X i=(x i1 ,x i2 , . . . , x iD)  (7)
and the best positions of the particles (the position giving the most optimum solution) are recorded as:
P i=(p i1 ,p i2 , . . . , p iD)  (8)
with the change in position (velocity) of each particle being given as:
V i=(v i1 ,v i2 , . . . , v iD)  (9)
where the velocity and positions of the particles are updated according to the following pair of equations:
V i n+1 =V i n +c 1 *r i1 n*(P i n −X i n)+c 2 *r i2 n*(P g n −X i n)  (10a)
X i n+1 =X i n +x*V i n+1  (10b)
where c1 and c2 are two positive real constants, the cognitive parameter and the social parameter, respectively. The value of c1 signifies how much a particle trusts its past experiences, and how much it searches for solutions around the local best position, while the value of c2 determines the swarm's attraction toward a global best position.

Higher values of c1 and c2 make the swarm able to react faster to changes, whereas lower values of these parameters make the swarm slower in changing neighborhoods of solutions. The method makes use of values such that c1>c2 and c1+c2≦4.

Introducing an inertia weight w and a constriction factor X, the update equations become:
V i n+1 =X(wV i n +c 1 *r i1 n*(P i n −X i n)+c 2 *r i2 n*(P g n −X i n)  (11a)
X i n+1 =X i n +x*V i n+1  (11b)
where w is the inertial weight, and X is the constriction factor, which is used to limit the velocity and help better convergence. The value of c1 signifies how much a particle trusts its past experiences, and how much it is attracted to a local best position while the value of c2 determines the swarm's attraction towards a global best position.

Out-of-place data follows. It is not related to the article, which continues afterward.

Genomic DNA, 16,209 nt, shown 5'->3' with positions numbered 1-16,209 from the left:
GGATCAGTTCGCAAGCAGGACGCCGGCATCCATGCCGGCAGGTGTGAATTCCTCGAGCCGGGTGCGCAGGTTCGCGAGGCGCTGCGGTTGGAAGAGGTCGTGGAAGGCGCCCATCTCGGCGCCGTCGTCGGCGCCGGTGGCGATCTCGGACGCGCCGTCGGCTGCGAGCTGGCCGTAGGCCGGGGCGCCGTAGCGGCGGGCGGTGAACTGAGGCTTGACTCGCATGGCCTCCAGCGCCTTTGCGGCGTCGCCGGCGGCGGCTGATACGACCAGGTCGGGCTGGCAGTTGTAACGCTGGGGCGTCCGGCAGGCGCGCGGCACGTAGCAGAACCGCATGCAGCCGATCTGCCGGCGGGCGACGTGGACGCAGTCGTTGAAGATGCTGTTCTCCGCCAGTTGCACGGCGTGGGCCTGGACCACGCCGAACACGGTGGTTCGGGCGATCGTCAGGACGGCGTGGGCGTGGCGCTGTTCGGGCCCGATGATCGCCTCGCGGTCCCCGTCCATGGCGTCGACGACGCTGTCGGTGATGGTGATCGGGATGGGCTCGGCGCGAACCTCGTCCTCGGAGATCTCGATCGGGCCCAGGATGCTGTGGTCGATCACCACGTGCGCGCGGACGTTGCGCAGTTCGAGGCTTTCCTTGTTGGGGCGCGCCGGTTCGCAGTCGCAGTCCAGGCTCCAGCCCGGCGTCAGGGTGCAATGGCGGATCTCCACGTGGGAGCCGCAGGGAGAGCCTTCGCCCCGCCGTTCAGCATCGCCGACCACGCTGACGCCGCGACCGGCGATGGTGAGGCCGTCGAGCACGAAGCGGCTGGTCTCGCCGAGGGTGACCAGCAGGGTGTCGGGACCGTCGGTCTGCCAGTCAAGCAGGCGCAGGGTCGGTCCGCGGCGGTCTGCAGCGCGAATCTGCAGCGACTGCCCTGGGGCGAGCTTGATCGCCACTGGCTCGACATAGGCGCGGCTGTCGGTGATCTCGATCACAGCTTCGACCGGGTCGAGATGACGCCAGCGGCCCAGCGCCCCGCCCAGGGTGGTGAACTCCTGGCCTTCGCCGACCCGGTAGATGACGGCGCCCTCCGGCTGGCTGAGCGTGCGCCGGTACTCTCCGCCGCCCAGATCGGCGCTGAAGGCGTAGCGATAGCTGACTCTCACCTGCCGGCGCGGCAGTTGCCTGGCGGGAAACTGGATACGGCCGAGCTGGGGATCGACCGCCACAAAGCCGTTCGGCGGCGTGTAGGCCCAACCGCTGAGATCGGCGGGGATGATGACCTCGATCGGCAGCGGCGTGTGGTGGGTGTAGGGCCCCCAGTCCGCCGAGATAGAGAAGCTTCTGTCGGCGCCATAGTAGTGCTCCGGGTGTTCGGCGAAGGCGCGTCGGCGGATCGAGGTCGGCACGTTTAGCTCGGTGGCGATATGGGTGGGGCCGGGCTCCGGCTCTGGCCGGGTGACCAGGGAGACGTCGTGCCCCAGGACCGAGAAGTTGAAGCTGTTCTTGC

The method relates to Hammerstein model identification, which, in essence, can be summarized as follows: Given a set of N noisy inputs u(t)t=0 N−1 and outputs y(t)t=0 N−1, find the weights of the RBFNN; and find the matrices of the state space model. Since the output y(t) is nonlinear in relation to the input u(t), the calculations are nontrivial. Thus, a recursive algorithm is utilized to update the weights of the neural network for each set of input and output data.

The method includes the following steps: (1) Estimation of state-space matrices A, B, C and D from original nonlinear data using N4SID subspace identification (i.e., an initial estimate); (2) initialization of PSO with random population of possible RBFNN weights; (3) obtaining a global best set of weights that minimizes the cost index given in equation (4); estimation of sets RBFNN outputs v(t) for all values of t once optimum weights are obtained; (5) estimation of state-space matrices A, B, C, and D from the new neural network outputs estimated in step (4) and sets of original system outputs y(t) for all values of t (this estimate of state-space model is an improvement on the previous estimate); (6) regeneration of sets of output AO for all values of t from the new estimate of the complete system; and (7) repetition of steps (2) to (6) if the minimum goal for cost is not reached.

In a model simulation, a data set for the plant containing 9,600 samples obtained at a sampling rate 3 seconds was taken, and from this set, 5,000 samples were used for training, while 4600 samples were left aside for validation. The Hammerstein model is assumed to have separate nonlinearities for the sake of convenience, and therefore a network of ten neurons was selected to learn each nonlinearity. The centers of the RBFNNs were uniformly distributed in the data intervals. The PSO/subspace method identified the boiler plant. The normalized mean squared error at the output reached a final minimum value within a few iterations.

The model is simulated with the remaining 4,600 samples of the dataset. The results show substantial concordance with actual measured data. FIG. 3 illustrates a plot of simulated and measured drum pressure, FIG. 4 illustrates a plot of simulated and measured excess oxygen, FIG. 5 illustrates a plot of simulated and actual drum water level, and FIG. 6 illustrates a plot of simulated and measured output steam. The dynamics of the system are identified by an 8th order state-space model.